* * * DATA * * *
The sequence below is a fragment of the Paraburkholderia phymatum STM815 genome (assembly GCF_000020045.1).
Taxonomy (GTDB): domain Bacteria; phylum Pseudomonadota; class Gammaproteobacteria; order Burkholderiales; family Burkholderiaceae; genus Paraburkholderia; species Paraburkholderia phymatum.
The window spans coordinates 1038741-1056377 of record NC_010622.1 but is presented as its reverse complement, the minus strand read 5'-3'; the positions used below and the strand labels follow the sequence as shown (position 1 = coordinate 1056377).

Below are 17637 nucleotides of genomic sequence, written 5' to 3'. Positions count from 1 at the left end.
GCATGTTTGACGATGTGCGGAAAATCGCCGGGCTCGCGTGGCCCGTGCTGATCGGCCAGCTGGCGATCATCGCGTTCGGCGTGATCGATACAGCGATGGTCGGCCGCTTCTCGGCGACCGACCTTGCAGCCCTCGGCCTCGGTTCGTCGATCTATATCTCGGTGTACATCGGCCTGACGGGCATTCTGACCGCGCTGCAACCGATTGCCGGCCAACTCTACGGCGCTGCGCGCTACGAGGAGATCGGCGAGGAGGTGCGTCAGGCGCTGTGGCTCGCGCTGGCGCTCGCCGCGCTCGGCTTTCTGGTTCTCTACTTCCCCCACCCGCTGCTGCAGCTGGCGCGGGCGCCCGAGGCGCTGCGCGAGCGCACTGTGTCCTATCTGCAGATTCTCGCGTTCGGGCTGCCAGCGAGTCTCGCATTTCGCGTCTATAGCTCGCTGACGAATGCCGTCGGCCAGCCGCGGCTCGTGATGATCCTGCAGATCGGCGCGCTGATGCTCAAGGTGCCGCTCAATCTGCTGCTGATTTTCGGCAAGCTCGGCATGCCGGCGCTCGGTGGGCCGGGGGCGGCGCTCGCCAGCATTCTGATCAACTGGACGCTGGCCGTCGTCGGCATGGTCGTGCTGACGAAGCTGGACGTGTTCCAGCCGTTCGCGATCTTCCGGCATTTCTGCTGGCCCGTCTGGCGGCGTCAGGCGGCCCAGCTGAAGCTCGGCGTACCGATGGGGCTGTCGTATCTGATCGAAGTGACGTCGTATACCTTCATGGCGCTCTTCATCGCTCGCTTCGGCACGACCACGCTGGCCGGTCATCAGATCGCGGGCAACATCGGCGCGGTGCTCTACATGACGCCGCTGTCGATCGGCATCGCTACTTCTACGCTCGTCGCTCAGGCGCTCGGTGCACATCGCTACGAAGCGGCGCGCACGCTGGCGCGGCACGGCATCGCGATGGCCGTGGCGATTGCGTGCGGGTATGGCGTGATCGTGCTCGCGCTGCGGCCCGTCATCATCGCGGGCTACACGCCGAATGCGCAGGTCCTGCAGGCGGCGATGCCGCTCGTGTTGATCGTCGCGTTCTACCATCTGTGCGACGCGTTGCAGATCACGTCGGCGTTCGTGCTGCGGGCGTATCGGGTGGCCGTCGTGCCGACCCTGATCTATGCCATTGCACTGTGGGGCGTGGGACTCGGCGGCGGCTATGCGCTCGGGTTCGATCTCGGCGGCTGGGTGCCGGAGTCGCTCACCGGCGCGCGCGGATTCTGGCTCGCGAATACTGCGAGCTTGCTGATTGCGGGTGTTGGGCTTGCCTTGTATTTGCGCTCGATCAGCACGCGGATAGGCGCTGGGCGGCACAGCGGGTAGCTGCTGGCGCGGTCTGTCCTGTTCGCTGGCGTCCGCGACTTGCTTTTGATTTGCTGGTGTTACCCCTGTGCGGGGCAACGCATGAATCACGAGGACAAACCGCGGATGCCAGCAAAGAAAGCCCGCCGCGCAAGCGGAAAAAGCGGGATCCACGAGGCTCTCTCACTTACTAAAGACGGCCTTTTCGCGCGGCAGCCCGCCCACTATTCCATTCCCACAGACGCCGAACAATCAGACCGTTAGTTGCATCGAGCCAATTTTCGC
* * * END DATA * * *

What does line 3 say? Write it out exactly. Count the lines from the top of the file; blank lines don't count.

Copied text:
The window spans coordinates 1038741-1056377 of record NC_010622.1 but is presented as its reverse complement, the minus strand read 5'-3'; the positions used below and the strand labels follow the sequence as shown (position 1 = coordinate 1056377).